The relationship between socio-affective factors and reading proficiency : implications for tertiary reading instructionSource: Journal for Language Teaching = Ijenali Yekufundzisa Lulwimi = Tydskrif vir Taalonderrig 48, pp 173 –213 (2014) http://dx.doi.org/http://dx.doi.org/10.4314/jlt.v48i1.9More Less
Research in the field of reading literacy has focussed predominantly on the foundation phase and primary and secondary levels. In addition, these studies in reading literacy are predominantly cognitive-oriented. As a result, information on academic reading at tertiary level is sparse; even more so with regard to socio-affective factors and students' reading proficiency. This paper explores the relationship between tertiary-level students' socio-affective profile and their reading proficiency. The Test of Academic Literacy Levels (TALL) was used to measure students' reading proficiency, and ANOVA tests were applied to analyse and yield data on students' reading background, reading habits, social literacy and several motivational components. The results and the data so obtained indicated a robust relationship between these socio-affective factors and students' reading proficiency. The paper discusses the research findings and their implications for instructing tertiary-level students in a way that would ensure successful academic reading.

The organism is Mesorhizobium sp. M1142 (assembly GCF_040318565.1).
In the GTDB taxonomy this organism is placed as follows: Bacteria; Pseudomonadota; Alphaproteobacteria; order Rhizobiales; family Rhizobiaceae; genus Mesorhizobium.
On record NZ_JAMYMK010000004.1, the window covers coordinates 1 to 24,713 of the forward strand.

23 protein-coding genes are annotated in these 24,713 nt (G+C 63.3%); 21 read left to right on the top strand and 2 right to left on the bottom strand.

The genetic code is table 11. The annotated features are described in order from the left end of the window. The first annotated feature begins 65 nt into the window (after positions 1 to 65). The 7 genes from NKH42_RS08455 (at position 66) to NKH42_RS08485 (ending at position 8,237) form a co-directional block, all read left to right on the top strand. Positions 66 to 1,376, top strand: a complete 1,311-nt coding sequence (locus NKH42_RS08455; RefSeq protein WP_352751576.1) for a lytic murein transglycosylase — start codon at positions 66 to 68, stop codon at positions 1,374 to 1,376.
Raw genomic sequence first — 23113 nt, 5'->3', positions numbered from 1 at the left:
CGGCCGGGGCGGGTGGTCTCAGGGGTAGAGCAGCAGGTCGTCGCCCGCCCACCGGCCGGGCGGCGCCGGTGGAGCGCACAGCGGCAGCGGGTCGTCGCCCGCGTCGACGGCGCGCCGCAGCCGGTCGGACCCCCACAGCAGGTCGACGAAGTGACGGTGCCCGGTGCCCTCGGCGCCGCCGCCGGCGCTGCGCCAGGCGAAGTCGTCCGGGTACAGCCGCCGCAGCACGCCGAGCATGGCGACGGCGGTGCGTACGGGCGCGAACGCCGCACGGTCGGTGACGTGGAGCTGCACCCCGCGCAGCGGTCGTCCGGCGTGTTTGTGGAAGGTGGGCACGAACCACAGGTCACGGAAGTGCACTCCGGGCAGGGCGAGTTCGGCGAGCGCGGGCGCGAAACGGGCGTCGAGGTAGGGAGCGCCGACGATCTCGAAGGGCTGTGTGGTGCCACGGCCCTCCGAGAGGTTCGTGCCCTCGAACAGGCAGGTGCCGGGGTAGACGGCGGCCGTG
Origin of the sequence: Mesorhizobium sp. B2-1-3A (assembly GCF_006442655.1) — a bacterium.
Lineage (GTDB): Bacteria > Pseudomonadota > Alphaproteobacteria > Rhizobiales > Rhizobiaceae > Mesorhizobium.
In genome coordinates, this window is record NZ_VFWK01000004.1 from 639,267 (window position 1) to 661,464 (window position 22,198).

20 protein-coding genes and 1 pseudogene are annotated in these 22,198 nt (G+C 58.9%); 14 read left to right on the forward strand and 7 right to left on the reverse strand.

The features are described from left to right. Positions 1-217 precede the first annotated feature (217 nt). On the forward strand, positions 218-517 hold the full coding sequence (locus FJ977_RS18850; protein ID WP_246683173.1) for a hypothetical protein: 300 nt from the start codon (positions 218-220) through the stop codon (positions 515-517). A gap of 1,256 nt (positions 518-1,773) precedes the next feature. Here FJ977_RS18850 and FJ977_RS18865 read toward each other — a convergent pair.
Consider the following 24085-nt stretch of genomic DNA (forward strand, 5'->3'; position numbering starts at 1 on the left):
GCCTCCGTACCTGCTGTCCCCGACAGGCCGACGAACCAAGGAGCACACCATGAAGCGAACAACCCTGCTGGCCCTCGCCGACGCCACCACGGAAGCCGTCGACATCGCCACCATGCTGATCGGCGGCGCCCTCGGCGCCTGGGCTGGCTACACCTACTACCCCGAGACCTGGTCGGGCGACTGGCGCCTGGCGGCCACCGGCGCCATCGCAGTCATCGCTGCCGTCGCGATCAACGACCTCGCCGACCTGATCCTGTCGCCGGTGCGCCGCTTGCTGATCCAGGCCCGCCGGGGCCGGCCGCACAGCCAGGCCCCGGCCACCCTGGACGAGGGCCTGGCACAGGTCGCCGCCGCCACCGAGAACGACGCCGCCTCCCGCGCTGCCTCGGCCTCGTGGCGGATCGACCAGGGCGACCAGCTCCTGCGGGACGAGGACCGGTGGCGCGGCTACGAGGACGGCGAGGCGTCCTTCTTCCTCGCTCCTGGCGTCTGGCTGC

Complex classroom encounters: A South African Perspective, Rinelle Evans & Ailie Cleghorn : book reviewAuthor Casey BurkholderSource: Journal for Language Teaching = Ijenali Yekufundzisa Lulwimi = Tydskrif vir Taalonderrig 48, pp 215 –217 (2014)More Less
When multilingual learners enter the primary classroom, are they being welcomed at the classroom door? Or, are learners asked to check their home language practices at the door? In Evans and Cleghorn's (2012) Complex Classroom Encounters, they look to the case of classrooms in South Africa and Quebec, Canada to explore the messages that are being transmitted to young learners, and critique a deficit "view towards learners whose non-dominant home languages differ from that of the school" (p. xvii). Evans and Cleghorn introduce the reader to the notion of 'welcoming' learners to school through the metaphor of the classroom door, which they approach through a systematic discussion of South African and Quebecer youth language and linguistic practices. In their description of the intricate intersections between identities, dominant and marginalized languages, and classrooms, Evans and Cleghorn make the reader think critically about the ways in which we 'welcome' and alienate learners into the primary classroom. What makes the primary classroom welcoming, and how do we alienate young learner's language and linguistic practices? In their collection of articles, Evans and Cleghorn articulate the complexities between exitsing and desired inclusive educational practices in South African classrooms and beyond.